We work at the grassroots level throughout the Muslim World to counter violent extremism before it takes hold, to promote tolerance and understanding, and to foster better relations with the United States.
This post was written by Zee Abu while she was still in Zanzibar. Zee volunteered as a teacher while there, and is back in the U.S. now.
“Pole Pole,” I hear this phrase daily. It means “slowly, slowly” in Swahili. I am used to a fast-paced life, always being busy and on the run. However, the pace of life here in Zanzibar is very slow. Zanzibarians have no concept of time, everything just kind of happens, there is no rush. People here believe that it will get done if it is meant to get done. I am the girl with a detailed planner, set schedule and routine. Boy was I in for a big shock when I came to this country.
On my schedule it says that school is suppose to start at 7:15. I live by the mantra “if you’re not 5 minutes early, your late.” So the first day, I got to school at 7:00. I was 15 minutes early and only two teachers were here. I waited… And waited… And 7:30 came around. Everyone started to show up. I didn’t end up teaching until 8:07. I soon came to realize that my schedule was just numbers on a piece of paper. Everything here is “go with the flow.” You get to class when you get to class, teachers finish teaching, not when the bell rings, but whenever they are finished teaching.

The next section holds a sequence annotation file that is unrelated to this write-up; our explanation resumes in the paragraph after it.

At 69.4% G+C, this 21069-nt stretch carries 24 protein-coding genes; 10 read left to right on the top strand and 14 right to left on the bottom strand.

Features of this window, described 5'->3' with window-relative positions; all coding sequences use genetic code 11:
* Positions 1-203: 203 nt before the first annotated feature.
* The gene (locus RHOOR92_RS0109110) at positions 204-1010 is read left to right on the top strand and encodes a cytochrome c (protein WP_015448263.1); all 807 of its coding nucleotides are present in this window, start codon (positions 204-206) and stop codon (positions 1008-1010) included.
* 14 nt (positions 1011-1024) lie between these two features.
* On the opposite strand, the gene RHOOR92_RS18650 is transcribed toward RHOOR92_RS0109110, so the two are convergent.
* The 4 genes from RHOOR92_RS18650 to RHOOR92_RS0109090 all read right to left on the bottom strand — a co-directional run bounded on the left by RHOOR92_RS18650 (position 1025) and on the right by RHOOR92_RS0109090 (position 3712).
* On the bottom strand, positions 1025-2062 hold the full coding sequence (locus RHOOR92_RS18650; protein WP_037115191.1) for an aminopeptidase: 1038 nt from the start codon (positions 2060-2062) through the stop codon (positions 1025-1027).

It was really hard for me to get use to the “No Rush” lifestyle. I was constantly early for everything. Now, I have to say, I am really adapting the lifestyle. I know we can’t be 45 minutes late to class or a meeting in the USA but we can adapt the “no stress” lifestyle. I am learning that there is no reason to stress about everything and to just enjoy the little things in life.
I hope I don’t take this no rush lifestyle back to the D.C because I will be left behind. But in the meantime, I will just sit here and enjoy the beautiful weather, the beautiful view and go with the flow.